Crop response to combined availability of soil water and its salinity level: Theory, experiments and validation on golf courses

Jiftah Ben-Asher, Jose Beltrao, Gulom Bekmirzaev, Thomas Panagopoulos

Research output: Contribution to journalArticlepeer-review

6 Scopus citations


The phenomenological expression showing crop yield to be directly dependent on water deficiency, under saline conditions, has encouraged a continued focus on salinity as a viable approach to increase crop yields. This work reassesses crop response to availability of saline soil water ASW in two stages (A) Develop a simple approach suggesting that permanent wilting point (WP) increases under high saline soil water tension and relative yield of Lettuce (Lactuca sativa L., var longifolia Lam., cv. Nevada) and maize (Zea Mays L., cv. Jubilee sweet) decrease. (B) Using a deterministic numerical soil water model to validate the theory on Bermuda grass of golf courses. The experimental plots were established in the North Negev, Israel (Sweet corn) and the Algarve, Portugal (Lettuce and Bermuda grass covering the golf courses). Sprinkler irrigation and line source techniques were used for water application, creating a saline gradient under a precise irrigation water distribution. Two salinity empirical models were tested (Mass and Hoffman MH and van Genuchten–Gupta vGG). Their empirical models were modified and instead of soil electrical conductivity of irrigation water (ECe) we used wilting point (WP) and RASW to follow the changes in relative yield. The validation was conducted with theoretical soil plant atmosphere water (SPAW) to predict the results on golf courses. It is concluded that an alternative S-shaped response model provides better fit to our experimental data sets. Modified MH model (Yr = Y/Ymax = a* (ASW– threshold’s constant) revealed that a single dimensionless curve could be used to express yield— salinity interference when represented by varying ASW. The vGG model: vGG can represent salt tolerance of most crops, by using varying wilting point of average root zone salinity, at which the yield has declined by 50%. The abscissa of both models was based on WP rather than the standard soil electrical conductivity (ECw). The correlation between the experimental data and WP or relative available soil water (RASW) was acceptable and, therefore, their usefulness for prediction of relative yield is acceptable as well. The objectives of this study were: 1. To develop a simple model describing the effect of salinity through soil water availability on crop production; 2. To replace the standard varying soil electrical conductivity ECe used by MH and vGG models by two soil parameters (at wilting point-θwp and at field capacity ϴfc) in order to describe the relationship between them and relative yield. 3. Validate the new model with respect to independent salinity on Golf courses and a mathematical deterministic model.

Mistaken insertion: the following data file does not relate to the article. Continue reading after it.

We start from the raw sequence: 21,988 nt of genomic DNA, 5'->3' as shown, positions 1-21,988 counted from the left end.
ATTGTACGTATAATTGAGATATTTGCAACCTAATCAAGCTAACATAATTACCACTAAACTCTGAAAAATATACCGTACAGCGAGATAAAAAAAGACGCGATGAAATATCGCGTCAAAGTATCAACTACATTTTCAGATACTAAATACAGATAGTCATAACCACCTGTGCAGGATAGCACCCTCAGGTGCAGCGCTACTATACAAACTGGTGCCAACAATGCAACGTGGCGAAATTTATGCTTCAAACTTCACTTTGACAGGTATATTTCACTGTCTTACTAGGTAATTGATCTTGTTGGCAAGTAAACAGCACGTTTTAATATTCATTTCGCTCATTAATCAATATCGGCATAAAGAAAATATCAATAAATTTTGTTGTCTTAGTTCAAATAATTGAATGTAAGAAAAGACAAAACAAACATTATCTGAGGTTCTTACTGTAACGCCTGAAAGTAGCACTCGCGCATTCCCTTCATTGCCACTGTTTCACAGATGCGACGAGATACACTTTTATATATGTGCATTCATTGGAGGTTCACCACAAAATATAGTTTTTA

Original languageEnglish
Article number2012
Issue number10
StatePublished - 1 Oct 2021


  • ECe and saline soil water ECw
  • Relative yield
  • SPAW numerical model
  • Sprinkler irrigation

ASJC Scopus subject areas

  • Agronomy and Crop Science


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